Rob Lowe’s first film role as Sodapop Curtis in director Francis Ford Coppola’s The Outsiders was anything but a sure bet. Casting for the film adaptation of S. E. Hinton’s classic coming-of-age novel proved to be a nerve-wracking and offbeat experience, with almost every hot young Hollywood actor vying for the roles of “cute” and “bastards.”
AT documentary at the casting of The Outsiders, producer Fred Roos, known for his stellar casting abilities, recalls that Coppola wanted to experiment with the process of auditioning actors. Instead of holding individual readings, Coppola had the actors herded onto the soundstage, where they were placed in different groups, switching roles between the actors at will, while those not in the scenes watched it all play out. Lowe said that Coppola’s improvisation at the casting was similar to “Gladiator” and was “free for everyone”, noting that he has not heard of a similar audition process since.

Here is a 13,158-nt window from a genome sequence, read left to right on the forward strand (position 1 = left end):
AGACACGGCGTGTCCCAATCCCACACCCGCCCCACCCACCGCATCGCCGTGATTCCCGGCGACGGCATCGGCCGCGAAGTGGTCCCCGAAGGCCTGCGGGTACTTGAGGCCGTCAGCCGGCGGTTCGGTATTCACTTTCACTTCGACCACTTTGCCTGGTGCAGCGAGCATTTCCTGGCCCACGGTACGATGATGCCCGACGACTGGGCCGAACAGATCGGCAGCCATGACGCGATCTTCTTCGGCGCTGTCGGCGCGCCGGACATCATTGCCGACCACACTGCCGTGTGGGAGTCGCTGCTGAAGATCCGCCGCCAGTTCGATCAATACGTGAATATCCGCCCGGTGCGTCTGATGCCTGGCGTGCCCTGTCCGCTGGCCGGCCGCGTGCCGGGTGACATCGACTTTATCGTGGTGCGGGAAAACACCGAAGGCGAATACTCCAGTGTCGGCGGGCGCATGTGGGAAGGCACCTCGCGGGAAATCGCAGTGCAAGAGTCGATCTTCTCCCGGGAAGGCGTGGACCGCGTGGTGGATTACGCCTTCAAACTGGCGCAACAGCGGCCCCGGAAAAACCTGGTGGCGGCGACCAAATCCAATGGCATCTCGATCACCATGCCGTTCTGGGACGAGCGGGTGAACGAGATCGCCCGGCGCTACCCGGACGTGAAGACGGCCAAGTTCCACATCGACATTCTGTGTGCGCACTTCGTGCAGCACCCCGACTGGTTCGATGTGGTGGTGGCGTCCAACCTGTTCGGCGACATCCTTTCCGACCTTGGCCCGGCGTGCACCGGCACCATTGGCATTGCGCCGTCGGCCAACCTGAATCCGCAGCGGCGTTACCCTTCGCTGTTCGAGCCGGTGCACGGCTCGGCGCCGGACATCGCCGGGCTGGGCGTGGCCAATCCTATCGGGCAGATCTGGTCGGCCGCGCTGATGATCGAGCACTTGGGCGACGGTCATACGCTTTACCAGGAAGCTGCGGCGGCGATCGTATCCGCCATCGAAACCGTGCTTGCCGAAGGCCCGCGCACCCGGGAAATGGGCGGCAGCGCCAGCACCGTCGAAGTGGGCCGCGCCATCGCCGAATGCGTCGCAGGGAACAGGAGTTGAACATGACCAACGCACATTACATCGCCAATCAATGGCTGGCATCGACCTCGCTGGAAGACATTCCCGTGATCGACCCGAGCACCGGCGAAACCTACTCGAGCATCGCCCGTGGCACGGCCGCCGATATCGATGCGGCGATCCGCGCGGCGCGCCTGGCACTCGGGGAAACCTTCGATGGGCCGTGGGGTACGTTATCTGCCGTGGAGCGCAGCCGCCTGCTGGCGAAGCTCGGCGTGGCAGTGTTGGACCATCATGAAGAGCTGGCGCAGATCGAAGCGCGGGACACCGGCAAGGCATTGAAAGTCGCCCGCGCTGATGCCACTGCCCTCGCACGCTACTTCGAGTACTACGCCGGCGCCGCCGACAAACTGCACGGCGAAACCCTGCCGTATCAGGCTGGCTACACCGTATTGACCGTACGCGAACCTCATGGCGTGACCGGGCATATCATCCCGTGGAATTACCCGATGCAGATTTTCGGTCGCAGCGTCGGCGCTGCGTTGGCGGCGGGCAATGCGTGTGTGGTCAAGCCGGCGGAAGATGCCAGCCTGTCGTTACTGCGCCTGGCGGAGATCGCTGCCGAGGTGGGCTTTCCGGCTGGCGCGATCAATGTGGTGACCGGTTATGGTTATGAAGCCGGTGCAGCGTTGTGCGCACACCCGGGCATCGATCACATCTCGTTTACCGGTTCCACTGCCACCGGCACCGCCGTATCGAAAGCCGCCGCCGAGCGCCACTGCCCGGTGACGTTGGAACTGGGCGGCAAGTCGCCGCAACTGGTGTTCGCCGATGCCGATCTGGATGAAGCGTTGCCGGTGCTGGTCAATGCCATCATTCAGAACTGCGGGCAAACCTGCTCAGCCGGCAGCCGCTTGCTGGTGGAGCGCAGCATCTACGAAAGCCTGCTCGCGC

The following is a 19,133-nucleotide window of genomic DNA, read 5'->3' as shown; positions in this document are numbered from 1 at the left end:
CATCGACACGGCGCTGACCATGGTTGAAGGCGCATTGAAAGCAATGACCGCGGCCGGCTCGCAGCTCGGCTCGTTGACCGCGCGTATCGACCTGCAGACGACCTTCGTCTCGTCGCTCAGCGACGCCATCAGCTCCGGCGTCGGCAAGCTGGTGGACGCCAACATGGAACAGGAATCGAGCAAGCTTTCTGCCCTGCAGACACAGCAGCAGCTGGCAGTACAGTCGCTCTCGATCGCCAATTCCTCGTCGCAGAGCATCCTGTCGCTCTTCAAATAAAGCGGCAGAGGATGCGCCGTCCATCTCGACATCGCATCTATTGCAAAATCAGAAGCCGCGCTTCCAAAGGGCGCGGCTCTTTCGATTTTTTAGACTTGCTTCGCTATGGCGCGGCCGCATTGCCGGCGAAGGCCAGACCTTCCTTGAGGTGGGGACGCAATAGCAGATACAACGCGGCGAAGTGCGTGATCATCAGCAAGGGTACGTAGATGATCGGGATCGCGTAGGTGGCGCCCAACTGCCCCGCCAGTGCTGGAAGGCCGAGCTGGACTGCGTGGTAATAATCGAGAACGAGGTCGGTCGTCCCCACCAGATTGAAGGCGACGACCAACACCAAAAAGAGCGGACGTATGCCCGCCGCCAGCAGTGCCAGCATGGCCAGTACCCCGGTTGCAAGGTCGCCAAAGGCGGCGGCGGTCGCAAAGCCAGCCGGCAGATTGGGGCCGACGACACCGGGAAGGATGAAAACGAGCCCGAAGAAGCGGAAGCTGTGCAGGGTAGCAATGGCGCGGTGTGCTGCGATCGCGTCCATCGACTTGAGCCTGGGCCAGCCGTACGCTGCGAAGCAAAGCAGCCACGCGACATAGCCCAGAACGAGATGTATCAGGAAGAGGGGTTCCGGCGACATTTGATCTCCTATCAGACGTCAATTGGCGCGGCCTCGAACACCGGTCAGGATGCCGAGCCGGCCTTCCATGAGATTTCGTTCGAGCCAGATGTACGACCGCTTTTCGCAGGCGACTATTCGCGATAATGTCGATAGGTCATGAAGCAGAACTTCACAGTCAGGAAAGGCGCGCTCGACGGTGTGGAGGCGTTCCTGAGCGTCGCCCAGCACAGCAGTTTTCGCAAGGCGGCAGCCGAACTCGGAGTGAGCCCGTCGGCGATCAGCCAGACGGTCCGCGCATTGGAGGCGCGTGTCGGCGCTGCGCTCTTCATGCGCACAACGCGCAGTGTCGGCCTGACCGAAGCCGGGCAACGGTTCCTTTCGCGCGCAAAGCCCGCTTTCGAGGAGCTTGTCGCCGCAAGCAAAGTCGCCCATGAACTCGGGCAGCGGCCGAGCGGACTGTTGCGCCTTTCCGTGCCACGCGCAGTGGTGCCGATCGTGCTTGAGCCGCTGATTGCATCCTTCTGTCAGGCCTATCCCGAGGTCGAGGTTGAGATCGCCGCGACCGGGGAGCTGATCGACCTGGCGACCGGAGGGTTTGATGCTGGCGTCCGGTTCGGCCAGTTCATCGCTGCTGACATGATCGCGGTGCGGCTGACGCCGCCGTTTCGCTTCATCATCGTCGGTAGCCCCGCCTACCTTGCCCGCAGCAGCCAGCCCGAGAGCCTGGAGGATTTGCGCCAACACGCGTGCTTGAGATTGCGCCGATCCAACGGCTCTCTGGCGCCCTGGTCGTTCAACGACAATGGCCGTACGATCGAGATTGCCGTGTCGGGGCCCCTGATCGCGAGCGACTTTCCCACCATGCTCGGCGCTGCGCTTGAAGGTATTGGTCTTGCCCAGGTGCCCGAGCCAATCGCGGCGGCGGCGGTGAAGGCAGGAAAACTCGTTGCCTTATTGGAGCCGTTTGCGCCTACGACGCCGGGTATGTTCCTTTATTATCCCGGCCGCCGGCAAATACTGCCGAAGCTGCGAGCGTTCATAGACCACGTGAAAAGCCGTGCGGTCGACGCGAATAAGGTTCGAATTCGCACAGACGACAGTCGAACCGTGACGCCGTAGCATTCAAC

Even though Rus’ notes indicated that Low auditioned well, he had no tie to the role. Lowe writes in Vanity Fair that he, along with other contenders such as Tom Cruise, Emilio Estevez and C. Thomas Howell, continued his auditions in New York. Though Lowe worried about being eventually cast as Social Randy, Lowe was finally offered the role of the romantic, emotional Sodapop Curtis. After starring in his first film as an adult, Lowe soon had one of the most colorful film careers of the 1980s.